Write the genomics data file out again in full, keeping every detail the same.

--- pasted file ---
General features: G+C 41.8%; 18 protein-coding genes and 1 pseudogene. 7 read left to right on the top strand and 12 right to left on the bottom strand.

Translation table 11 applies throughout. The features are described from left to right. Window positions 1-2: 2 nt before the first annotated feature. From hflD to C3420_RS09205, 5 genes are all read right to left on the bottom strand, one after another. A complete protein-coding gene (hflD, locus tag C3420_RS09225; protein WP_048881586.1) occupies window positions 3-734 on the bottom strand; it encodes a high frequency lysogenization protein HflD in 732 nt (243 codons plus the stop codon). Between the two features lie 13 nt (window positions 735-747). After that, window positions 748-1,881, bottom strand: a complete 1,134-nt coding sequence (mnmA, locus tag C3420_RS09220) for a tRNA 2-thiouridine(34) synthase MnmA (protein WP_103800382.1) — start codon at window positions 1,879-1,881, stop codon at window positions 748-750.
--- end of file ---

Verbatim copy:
General features: G+C 41.8%; 18 protein-coding genes and 1 pseudogene. 7 read left to right on the top strand and 12 right to left on the bottom strand.

Translation table 11 applies throughout. The features are described from left to right. Window positions 1-2: 2 nt before the first annotated feature. From hflD to C3420_RS09205, 5 genes are all read right to left on the bottom strand, one after another. A complete protein-coding gene (hflD, locus tag C3420_RS09225; protein WP_048881586.1) occupies window positions 3-734 on the bottom strand; it encodes a high frequency lysogenization protein HflD in 732 nt (243 codons plus the stop codon). Between the two features lie 13 nt (window positions 735-747). After that, window positions 748-1,881, bottom strand: a complete 1,134-nt coding sequence (mnmA, locus tag C3420_RS09220) for a tRNA 2-thiouridine(34) synthase MnmA (protein WP_103800382.1) — start codon at window positions 1,879-1,881, stop codon at window positions 748-750.